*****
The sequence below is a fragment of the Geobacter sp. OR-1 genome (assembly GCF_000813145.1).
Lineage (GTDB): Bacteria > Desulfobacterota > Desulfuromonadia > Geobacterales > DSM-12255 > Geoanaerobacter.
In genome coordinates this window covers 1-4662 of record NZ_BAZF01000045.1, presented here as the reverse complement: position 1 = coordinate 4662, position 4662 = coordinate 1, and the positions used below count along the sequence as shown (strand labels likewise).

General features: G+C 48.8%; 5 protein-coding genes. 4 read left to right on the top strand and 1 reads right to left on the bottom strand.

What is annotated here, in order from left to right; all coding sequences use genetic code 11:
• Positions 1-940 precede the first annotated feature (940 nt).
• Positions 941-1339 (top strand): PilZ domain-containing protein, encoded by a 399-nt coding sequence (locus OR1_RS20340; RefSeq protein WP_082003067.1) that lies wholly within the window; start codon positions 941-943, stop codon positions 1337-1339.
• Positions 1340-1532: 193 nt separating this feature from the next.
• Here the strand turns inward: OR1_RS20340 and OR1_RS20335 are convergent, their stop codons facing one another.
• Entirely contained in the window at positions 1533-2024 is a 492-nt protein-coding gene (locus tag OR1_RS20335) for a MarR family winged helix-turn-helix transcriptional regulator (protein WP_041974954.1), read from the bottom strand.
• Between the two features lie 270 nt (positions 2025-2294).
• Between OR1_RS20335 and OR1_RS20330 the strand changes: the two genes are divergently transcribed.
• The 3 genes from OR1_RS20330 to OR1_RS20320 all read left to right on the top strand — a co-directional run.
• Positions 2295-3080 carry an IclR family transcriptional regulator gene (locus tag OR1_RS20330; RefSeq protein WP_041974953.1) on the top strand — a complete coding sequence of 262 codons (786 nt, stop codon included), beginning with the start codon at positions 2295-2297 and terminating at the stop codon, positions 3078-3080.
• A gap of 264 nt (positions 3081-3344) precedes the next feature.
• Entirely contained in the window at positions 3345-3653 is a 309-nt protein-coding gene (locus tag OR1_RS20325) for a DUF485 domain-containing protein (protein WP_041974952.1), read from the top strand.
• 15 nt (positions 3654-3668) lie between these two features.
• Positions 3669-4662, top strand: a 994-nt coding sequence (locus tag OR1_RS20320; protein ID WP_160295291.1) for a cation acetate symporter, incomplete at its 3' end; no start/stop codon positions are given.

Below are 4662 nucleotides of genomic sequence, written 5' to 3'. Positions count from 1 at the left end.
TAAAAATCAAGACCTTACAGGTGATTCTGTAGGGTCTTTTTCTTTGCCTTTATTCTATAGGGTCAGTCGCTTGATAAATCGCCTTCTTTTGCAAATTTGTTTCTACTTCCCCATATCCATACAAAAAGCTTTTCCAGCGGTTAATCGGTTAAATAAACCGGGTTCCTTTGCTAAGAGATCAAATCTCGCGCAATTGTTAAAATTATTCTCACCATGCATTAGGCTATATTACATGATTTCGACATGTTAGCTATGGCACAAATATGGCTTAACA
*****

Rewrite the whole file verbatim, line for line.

The sequence below is a fragment of the Geobacter sp. OR-1 genome (assembly GCF_000813145.1).
Lineage (GTDB): Bacteria > Desulfobacterota > Desulfuromonadia > Geobacterales > DSM-12255 > Geoanaerobacter.
In genome coordinates this window covers 1-4662 of record NZ_BAZF01000045.1, presented here as the reverse complement: position 1 = coordinate 4662, position 4662 = coordinate 1, and the positions used below count along the sequence as shown (strand labels likewise).

General features: G+C 48.8%; 5 protein-coding genes. 4 read left to right on the top strand and 1 reads right to left on the bottom strand.

What is annotated here, in order from left to right; all coding sequences use genetic code 11:
• Positions 1-940 precede the first annotated feature (940 nt).
• Positions 941-1339 (top strand): PilZ domain-containing protein, encoded by a 399-nt coding sequence (locus OR1_RS20340; RefSeq protein WP_082003067.1) that lies wholly within the window; start codon positions 941-943, stop codon positions 1337-1339.
• Positions 1340-1532: 193 nt separating this feature from the next.
• Here the strand turns inward: OR1_RS20340 and OR1_RS20335 are convergent, their stop codons facing one another.
• Entirely contained in the window at positions 1533-2024 is a 492-nt protein-coding gene (locus tag OR1_RS20335) for a MarR family winged helix-turn-helix transcriptional regulator (protein WP_041974954.1), read from the bottom strand.
• Between the two features lie 270 nt (positions 2025-2294).
• Between OR1_RS20335 and OR1_RS20330 the strand changes: the two genes are divergently transcribed.
• The 3 genes from OR1_RS20330 to OR1_RS20320 all read left to right on the top strand — a co-directional run.
• Positions 2295-3080 carry an IclR family transcriptional regulator gene (locus tag OR1_RS20330; RefSeq protein WP_041974953.1) on the top strand — a complete coding sequence of 262 codons (786 nt, stop codon included), beginning with the start codon at positions 2295-2297 and terminating at the stop codon, positions 3078-3080.
• A gap of 264 nt (positions 3081-3344) precedes the next feature.
• Entirely contained in the window at positions 3345-3653 is a 309-nt protein-coding gene (locus tag OR1_RS20325) for a DUF485 domain-containing protein (protein WP_041974952.1), read from the top strand.
• 15 nt (positions 3654-3668) lie between these two features.
• Positions 3669-4662, top strand: a 994-nt coding sequence (locus tag OR1_RS20320; protein ID WP_160295291.1) for a cation acetate symporter, incomplete at its 3' end; no start/stop codon positions are given.

Below are 4662 nucleotides of genomic sequence, written 5' to 3'. Positions count from 1 at the left end.
TAAAAATCAAGACCTTACAGGTGATTCTGTAGGGTCTTTTTCTTTGCCTTTATTCTATAGGGTCAGTCGCTTGATAAATCGCCTTCTTTTGCAAATTTGTTTCTACTTCCCCATATCCATACAAAAAGCTTTTCCAGCGGTTAATCGGTTAAATAAACCGGGTTCCTTTGCTAAGAGATCAAATCTCGCGCAATTGTTAAAATTATTCTCACCATGCATTAGGCTATATTACATGATTTCGACATGTTAGCTATGGCACAAATATGGCTTAACA